As to shutting down a highway, it proved to be pretty efficient and got the project completed before schedule and under budget! Both good accomplishments as far as I'm concerned. The issue was the design of the highway, and the lack of major expansions. The new I-170 interchange is an improvement, but the area leading up to it is the same ole' same ole' congestion magnet it was before the redo.
Yes, our options for a Hwy 40 rebuild were 1 year with each section entirely shut down or 10 years of constant construction. I vastly prefer the former option.
Also, honestly everyone knows DC is positively top tier when it comes to free activities, but St. Louis has some of the best free attractions in the country! It's truly something that an emphasis is placed on, and it's very impressive. I'm sorry you ended up at Chesterfield Mall a lot, but I imagine that's easy enough to fall into in any suburban area. I could never get bored with all of St. Louis' free activities -- it's far and beyond just the Zoo (and again, the fact that such an incredible zoo -- Zagat's has called it the best in the country -- is free, is a truly amazing thing about St. Louis).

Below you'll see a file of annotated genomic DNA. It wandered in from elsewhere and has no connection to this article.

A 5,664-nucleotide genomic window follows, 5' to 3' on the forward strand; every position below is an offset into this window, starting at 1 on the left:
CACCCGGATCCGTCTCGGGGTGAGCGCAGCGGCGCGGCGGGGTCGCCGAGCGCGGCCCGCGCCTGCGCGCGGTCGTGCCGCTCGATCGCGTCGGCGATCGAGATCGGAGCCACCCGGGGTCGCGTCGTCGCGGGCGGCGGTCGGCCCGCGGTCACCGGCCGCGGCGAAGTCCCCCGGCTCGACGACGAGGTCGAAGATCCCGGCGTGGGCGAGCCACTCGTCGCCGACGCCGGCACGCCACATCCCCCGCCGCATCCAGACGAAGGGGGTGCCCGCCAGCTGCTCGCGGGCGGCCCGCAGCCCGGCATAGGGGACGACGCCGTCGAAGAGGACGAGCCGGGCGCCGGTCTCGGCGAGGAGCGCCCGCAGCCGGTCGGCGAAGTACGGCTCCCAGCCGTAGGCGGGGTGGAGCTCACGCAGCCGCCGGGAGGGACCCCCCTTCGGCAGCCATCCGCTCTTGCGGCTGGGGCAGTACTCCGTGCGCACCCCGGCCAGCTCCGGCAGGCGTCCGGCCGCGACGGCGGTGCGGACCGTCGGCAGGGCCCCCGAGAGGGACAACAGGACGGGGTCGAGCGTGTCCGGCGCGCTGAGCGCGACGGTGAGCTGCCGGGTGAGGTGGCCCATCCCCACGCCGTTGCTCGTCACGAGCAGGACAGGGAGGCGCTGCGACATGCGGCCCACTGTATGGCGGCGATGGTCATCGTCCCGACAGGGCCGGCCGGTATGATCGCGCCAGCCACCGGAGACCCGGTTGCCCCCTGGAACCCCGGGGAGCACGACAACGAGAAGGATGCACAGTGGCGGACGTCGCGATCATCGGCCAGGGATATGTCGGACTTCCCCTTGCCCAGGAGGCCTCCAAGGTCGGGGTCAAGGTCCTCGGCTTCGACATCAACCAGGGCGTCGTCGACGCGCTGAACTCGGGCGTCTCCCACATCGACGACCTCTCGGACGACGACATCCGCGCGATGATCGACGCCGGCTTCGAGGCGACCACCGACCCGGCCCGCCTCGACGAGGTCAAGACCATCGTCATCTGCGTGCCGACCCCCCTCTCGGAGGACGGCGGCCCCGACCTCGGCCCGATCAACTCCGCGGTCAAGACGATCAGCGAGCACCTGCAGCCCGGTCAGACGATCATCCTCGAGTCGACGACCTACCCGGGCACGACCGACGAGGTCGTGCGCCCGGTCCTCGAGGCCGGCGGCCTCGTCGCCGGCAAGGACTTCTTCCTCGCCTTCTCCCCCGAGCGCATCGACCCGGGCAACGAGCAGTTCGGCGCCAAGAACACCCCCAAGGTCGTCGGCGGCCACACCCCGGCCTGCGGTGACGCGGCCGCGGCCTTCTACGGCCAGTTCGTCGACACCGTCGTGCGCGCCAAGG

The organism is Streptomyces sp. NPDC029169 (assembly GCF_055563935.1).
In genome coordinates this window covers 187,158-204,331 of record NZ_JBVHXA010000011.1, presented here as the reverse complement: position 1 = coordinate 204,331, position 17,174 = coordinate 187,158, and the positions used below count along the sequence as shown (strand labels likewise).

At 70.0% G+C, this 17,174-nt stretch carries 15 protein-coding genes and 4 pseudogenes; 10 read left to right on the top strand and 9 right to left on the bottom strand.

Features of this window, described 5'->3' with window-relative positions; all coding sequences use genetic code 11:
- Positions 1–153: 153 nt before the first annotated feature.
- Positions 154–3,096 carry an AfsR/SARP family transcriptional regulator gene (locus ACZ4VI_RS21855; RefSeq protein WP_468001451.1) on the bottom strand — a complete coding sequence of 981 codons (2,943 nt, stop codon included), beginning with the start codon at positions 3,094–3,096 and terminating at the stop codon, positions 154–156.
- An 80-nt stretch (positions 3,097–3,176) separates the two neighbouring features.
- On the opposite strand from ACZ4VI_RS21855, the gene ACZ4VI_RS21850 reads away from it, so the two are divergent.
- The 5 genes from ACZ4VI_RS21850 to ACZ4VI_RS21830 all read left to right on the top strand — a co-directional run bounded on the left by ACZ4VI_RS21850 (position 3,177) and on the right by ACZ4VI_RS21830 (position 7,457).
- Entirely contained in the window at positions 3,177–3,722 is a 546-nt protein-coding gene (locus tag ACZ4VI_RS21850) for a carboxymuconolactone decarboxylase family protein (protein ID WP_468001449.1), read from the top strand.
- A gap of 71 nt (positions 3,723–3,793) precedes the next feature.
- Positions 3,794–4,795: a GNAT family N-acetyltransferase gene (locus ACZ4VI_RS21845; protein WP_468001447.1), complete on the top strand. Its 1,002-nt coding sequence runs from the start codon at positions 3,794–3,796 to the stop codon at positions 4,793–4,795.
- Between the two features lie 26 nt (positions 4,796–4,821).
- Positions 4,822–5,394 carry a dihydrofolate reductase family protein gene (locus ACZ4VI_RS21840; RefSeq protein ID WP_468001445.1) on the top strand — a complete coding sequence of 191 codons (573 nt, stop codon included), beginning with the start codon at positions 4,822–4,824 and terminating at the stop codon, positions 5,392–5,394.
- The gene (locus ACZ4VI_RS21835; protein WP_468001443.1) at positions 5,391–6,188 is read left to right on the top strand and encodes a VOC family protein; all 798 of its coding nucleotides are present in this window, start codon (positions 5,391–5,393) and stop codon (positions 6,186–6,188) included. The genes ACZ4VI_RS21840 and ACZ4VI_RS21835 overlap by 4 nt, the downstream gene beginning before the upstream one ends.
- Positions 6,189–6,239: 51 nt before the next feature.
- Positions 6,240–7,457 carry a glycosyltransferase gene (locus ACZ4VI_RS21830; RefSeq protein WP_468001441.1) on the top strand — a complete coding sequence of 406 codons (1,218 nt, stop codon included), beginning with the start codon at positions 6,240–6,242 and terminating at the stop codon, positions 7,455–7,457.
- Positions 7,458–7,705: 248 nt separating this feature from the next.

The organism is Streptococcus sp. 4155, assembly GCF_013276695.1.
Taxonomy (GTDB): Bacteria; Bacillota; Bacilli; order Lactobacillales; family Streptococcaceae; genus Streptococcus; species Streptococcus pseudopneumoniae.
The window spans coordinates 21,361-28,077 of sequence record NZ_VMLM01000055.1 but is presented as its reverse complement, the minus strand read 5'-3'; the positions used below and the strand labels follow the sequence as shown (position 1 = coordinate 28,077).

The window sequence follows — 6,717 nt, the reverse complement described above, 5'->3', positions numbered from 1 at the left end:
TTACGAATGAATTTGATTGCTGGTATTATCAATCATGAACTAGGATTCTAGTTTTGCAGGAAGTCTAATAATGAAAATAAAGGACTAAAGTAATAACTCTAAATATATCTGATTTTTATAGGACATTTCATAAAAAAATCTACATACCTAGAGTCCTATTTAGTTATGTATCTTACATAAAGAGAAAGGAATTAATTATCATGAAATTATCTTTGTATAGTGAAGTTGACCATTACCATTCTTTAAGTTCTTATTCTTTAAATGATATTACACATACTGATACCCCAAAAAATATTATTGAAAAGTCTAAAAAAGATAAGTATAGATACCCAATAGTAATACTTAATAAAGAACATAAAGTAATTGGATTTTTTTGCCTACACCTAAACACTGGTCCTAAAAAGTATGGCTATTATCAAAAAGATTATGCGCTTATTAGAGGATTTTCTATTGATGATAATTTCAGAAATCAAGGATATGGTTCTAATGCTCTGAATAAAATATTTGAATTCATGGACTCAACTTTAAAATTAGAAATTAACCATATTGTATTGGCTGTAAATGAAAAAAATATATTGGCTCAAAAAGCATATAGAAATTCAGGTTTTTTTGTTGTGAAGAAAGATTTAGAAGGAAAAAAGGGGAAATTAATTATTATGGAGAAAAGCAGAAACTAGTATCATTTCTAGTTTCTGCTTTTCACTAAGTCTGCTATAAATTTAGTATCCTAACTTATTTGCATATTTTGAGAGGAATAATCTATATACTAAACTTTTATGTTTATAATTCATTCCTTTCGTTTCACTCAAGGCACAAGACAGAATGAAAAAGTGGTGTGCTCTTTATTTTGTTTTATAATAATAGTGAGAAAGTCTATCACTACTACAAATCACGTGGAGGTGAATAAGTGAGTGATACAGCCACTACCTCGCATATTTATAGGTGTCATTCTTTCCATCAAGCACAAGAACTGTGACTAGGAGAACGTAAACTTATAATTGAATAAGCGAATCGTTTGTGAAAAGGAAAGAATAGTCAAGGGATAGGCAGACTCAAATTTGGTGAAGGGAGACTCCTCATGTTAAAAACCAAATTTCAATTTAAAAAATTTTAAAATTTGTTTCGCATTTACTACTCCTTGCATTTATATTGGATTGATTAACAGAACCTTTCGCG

In addition to the zoo, other free activities in St. Louis include:
The Science Center
The Art Museum
The History Museum
Laumeier Sculpture Garden
The Museum of Westward Expansion
The Old Courthouse
The World Bird Sanctuary in Valley Park
The Muny has 1,500 free seats set aside for every show
The Cathedral Basilica (Ok, sure it's a $1 admission, but to see the world's largest collection of mosaics, I think a buck is totally worth it)
Our Lady of the Snows
Scott Joplin House
Pulitzer Foundation for the Arts
Not free, but awesome nonetheless:
The City Museum
The Magic House
Museum of Transportation
Missouri Botanical Garden (one of the oldest in the US and a National Historic Landmark)
Six Flags and Hurricane Harbor (Schnucks sells family packs of season passes -- going just twice all summer pays for itself!)
Compton Hill Water Tower
And theater! And live music!
The Muny -- the nation's largest outdoor ampitheater and one of it's oldest
The Repertory Theater
And now we've got the old Kiel Opera house renovated and running! (Now called Peabody Opera House)
Anheauser-Busch brewery tours
That doesn't even count all the Blues, Cardinals and Rams games (81 Cards games alone! -- many of them day games and very inexpensive now with dynamic pricing)
Wowza, I need to save that list. St. Louis rocks.